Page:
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Want more brain power? How to improve your cognitive function

Memory function and cognition is declining worldwide. In New Zealand, there are over 70,000 people living with dementia; experiencing loss of cognitive function due to changes in the structure and functioning of the brain. This number is expected to increase by close to 150% by 2050. With increasing brain stimulation in the digital world and the rise of neurodegenerative diseases, it is important to prioritise our brain health. From a young age our brain works hard, making and strengthening neural connections as we learn, grow and have new experiences. This should not stop as we grow older. No matter your age, new nerve cells are continuously produced in the hippocampus, a brain region involved with the formation of new memories. As we become more aware of ways to support our mental health in regards to mood disorders, we must also realise the need to actively support our cognitive function.

01-Brain-article.jpg

Ask yourself: are you dehydrated?

Up to 60% of the human body is water. Water is required by every cell, helping to support our energy levels and transport nutrients and oxygen to the brain. It can be hard to keep fluids up when you are busy, however it is important for productivity that we drink enough water. Common symptoms of dehydration include brain fog, fatigue and lack of focus, however these are easily relieved simply by drinking more water! On average, adults should be drinking 2-3 litres of water per day, more if you are exercising or drinking coffee.

Make the most of winter and get enough sleep

Feeling tired? Lack of sleep impacts our cognitive function. It impairs our ability to hold attention and impacts our memory, both immediate and long-term memory pathways. When we sleep our cells repair themselves, so that our neural pathways strengthen and our memories consolidate. Everyone needs different amounts of sleep, but as a rule of thumb ensure you are getting around 7-8 hours of quality sleep each night.

02-Brain-article.jpg

Look to Nootropic herbs: Bacopa & Sage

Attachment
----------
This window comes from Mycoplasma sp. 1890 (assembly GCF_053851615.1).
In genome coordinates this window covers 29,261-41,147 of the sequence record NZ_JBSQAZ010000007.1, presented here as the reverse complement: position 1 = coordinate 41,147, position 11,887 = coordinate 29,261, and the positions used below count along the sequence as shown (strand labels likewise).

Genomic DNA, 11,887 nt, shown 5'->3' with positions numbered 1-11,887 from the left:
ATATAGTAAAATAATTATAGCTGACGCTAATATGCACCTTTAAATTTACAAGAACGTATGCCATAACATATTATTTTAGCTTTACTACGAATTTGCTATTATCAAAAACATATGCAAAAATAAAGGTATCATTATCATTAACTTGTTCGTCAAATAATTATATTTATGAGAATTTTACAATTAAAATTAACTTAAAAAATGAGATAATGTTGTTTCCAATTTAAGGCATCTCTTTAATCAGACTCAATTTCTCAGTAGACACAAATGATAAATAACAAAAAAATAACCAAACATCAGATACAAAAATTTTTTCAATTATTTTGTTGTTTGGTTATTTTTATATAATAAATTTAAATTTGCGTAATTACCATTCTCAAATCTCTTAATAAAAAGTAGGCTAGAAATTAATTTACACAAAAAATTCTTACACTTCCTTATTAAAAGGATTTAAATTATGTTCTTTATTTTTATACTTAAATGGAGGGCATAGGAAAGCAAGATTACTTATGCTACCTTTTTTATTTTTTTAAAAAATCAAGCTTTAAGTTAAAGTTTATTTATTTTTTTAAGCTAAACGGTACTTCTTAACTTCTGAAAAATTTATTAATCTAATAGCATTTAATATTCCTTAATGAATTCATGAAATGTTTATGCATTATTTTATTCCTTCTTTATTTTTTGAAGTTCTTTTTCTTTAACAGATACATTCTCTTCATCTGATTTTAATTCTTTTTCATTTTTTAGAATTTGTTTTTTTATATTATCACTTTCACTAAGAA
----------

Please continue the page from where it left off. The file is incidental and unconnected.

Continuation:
Nootropics are cognitive enhancing. Derived from ‘noos’ (mind) and ‘trope’ (turning) – they help to “turn” your mind on and heighten your learning capacity and cognitive performance.

Bacopa

An Ayurvedic herb used in medicinal treatments since 3000BC, Bacopa monnieri or Brahmi is well known as a brain protector and memory enhancer. Bacopa is also considered a natural nootropic agent, helping to enhance cognitive function and intelligence. Bacopa works to enhance brain function in a number of ways. As a brain tonic, Bacopa improves concentration and learning by reducing nervous exhaustion, relaxing and enhancing blood vessels and helping the body to respond better to stress. As an antioxidant, Bacopa works to protect the brain from harmful oxidation, as well as strengthening our body’s own antioxidant mechanisms. Bacopa has direct effects on key areas of the brain such as the hippocampus and frontal cortex, making it useful for improved attention, memory retention, verbal learning and comprehension. Research has found that Bacopa may be beneficial for disorders of memory impairment such as Alzheimers, and may assist even in total loss of memory. Bacopa also has an adaptogenic ability, helping the body’s stress response by influencing stress hormone release and brain neurotransmitter production.

Sage

Derived from ‘salvere’ (to heal), Sage has a long history of use across Ayurvedic, Chinese, Ancient Greek, Roman and Egyptian medicine. Commonly known as an estrogenic herb where it helps to boost our mood and control body temperature, Sage has recently been suggested as a nootropic agent due to its cognitive enhancing effects. Working as an anti-inflammatory and antioxidant, Sage helps to protect the brain from damage, as well as supporting healthy circulation to the brain. Research suggests Sage improves memory quality, enhances recall, attention span and reduces fatigue in both young and old test subjects.

04-Brain-article.jpg

Don’t be scared of egg yolks

Full of brain supporting nutrients, eggs (including the yolk) are a beneficial addition to the diet. A wonderful source of choline, once known as vitamin B4, choline increases healthy circulation to the brain, protects the brain from oxidative stress, improves response time and helps the body to produce acetylcholine, a neurotransmitter which has a key role in memory and cognition. Eggs are easily incorporated in the diet at any meal, and as a great source of both fat and protein, they will give your mind plenty of fuel!

Eat Essential Fatty Acids

Composed of nearly 60% fat, the brain requires omega-3 essential fatty acids for optimal health. However, because these cannot be produced by the body, they need to be obtained from dietary sources, most commonly oily fish. Essential fatty acids (especially DHA) support the structure of the brain, reducing inflammation and oxidation and enhancing the growth of new brain cells. Essential fatty acids are well known for their benefit on mental health and research has also found that it may be a protective factor against age related cognitive decline (individuals with Alzheimers have been shown to have lower than optimal amounts in their diet).

03-Brain-article.jpg

The brain is responsible for the co-ordination of all our activities, as well as being the source of our knowledge, holding our memories and helping to define who we are. It is a common myth that as we age, our cognition naturally declines; when given the right support, the brain can continue to make new neural connections, and thrive well into your later years. What we eat, drink and supplement each day has a long lasting effect on our brain health. The trick is to start today and enhance your brain health for tomorrow.

Want more brain power? How to improve your cognitive function